Who’s steering that great corporation over there? Well, the CEO, of course. And that amazing Board of Directors. They are, indeed. But look closer and you’ll see they’re not alone.
On a recent episode of “The Better Life/Better Business Podcast”, leadership speaker and former Motorola executive, Ron Minatrea, shined the spotlight on an army of often-overlooked, but intrinsically important, people who motivate a company’s employees to row in unison on a day-to-day basis. Without their ability to bridge the gap between the upper echelons of management and a company’s employees, the corporate ship will sail nowhere fast. Who are these unsung heroes?
These are the people Ron calls Middle Leaders. And not only do they rarely get the credit they deserve, but they also rarely get the help they need. That’s because much business and leadership advice isn’t tailored to the unique challenges they face.
That’s where Ron comes in. Having spent time as a Middle Leader himself, he joined Shawn Ellis, founder of The Speakers Group, to offer some insight into how corporations can better support their middle management, while also guiding Middle Leaders on what they can do themselves to be more effective at their jobs.
For starters, Ron says it’s important that we understand three main issues Middle Leaders grapple with:
1. Responsible for everything, with control over little.
If you are in a middle-management position, you can probably relate to the difficult situation in which Middle Leaders find themselves. While not being charged with setting the direction of the company, Middle Leaders are still expected to deliver results. They have to mobilize their teams to achieve certain benchmarks, inspire their employees to do the best job possible, and keep the company’s culture alive and vibrant. In addition to dealing with their employees, they have to report to their superiors. And that requires flexibility to transition from being a leader to being a follower.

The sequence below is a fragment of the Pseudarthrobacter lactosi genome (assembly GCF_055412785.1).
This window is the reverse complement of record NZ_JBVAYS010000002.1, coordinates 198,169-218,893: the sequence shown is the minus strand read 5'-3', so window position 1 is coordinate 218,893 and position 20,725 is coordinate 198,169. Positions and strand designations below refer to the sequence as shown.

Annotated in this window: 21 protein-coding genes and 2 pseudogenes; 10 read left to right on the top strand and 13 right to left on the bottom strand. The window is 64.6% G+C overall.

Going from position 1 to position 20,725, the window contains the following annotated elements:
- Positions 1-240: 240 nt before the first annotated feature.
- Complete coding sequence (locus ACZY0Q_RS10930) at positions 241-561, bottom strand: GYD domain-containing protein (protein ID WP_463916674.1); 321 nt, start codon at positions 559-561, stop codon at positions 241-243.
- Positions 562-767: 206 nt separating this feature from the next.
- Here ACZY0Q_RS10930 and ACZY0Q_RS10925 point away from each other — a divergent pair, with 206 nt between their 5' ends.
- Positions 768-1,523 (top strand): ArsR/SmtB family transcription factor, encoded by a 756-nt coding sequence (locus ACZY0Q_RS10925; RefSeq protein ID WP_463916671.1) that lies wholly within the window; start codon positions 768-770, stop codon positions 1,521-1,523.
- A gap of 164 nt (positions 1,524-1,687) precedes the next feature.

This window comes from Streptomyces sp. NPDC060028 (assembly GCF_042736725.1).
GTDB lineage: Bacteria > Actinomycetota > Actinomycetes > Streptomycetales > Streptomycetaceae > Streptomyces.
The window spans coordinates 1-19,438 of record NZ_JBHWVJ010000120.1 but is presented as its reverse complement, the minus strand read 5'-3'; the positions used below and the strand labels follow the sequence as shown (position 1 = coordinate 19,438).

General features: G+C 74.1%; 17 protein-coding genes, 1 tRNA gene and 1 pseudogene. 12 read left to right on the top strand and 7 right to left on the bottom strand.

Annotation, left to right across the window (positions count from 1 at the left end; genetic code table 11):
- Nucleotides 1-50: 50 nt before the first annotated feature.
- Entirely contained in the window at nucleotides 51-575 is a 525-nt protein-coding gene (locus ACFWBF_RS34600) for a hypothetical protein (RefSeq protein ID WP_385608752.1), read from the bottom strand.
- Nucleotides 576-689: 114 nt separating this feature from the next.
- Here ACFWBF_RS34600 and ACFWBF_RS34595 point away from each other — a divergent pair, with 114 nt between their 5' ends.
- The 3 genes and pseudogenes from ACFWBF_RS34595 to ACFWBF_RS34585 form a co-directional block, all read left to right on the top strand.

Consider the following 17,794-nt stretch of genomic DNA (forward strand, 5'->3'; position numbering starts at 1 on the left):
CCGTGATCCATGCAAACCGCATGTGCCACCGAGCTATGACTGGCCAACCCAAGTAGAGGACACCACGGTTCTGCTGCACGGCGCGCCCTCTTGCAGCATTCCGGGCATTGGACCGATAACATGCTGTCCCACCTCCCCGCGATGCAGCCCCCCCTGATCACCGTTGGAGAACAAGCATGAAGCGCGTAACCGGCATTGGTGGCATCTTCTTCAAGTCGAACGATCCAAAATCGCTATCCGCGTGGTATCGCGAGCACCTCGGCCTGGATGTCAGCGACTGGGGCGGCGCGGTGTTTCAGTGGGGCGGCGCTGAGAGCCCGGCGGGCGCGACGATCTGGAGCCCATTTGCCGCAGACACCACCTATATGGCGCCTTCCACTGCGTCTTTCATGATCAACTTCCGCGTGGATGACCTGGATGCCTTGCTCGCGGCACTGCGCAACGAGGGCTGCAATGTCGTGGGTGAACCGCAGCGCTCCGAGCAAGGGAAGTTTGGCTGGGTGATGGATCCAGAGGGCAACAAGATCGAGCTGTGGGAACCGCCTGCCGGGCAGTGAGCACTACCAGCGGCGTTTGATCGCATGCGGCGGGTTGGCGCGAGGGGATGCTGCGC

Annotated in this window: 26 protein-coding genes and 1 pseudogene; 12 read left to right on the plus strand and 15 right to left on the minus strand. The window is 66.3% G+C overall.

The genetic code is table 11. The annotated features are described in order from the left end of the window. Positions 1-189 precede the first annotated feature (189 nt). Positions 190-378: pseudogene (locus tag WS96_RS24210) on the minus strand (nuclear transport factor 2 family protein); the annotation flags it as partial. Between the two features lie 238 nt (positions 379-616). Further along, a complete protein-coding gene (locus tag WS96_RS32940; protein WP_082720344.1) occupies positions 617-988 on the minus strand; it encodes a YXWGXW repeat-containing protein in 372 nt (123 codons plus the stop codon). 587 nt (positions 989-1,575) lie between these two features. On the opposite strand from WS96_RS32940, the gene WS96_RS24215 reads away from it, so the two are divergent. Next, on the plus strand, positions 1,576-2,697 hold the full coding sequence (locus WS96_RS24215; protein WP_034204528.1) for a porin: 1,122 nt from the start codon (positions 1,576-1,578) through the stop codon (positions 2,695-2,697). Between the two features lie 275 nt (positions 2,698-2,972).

2. Charged with communicating a company’s vision that they didn’t create.
To be effective in their leadership, Middle Leaders have to be able to rally their employees behind a company’s vision. But if they didn’t create it, how can they feel so passionately about it that others get inspired to follow them? Ron not only talks about the challenges Middle Leaders face while adopting a company’s vision and communicating that vision to their employees, but he also suggests a process Middle Leaders follow to be passionate and effective communicators.
3. Not having enough support.
Let’s take corporate vision again as an example. As Ron points out, most training materials are designed for senior managers and talk about the importance of a vision and how to create one. If the majority of business and leadership advice is designed for executives, where do Middle Leaders turn for support? How do they learn to lead their teams, communicate a company’s vision, and inspire others?
To fill the gap, Ron now works as a leadership speaker and an executive coach to help companies support their Middle Leaders. Because he worked his way up the corporate ladder, he knows firsthand the challenges Middle Leaders face and has thought through the solutions that can be implemented to make their jobs more effective.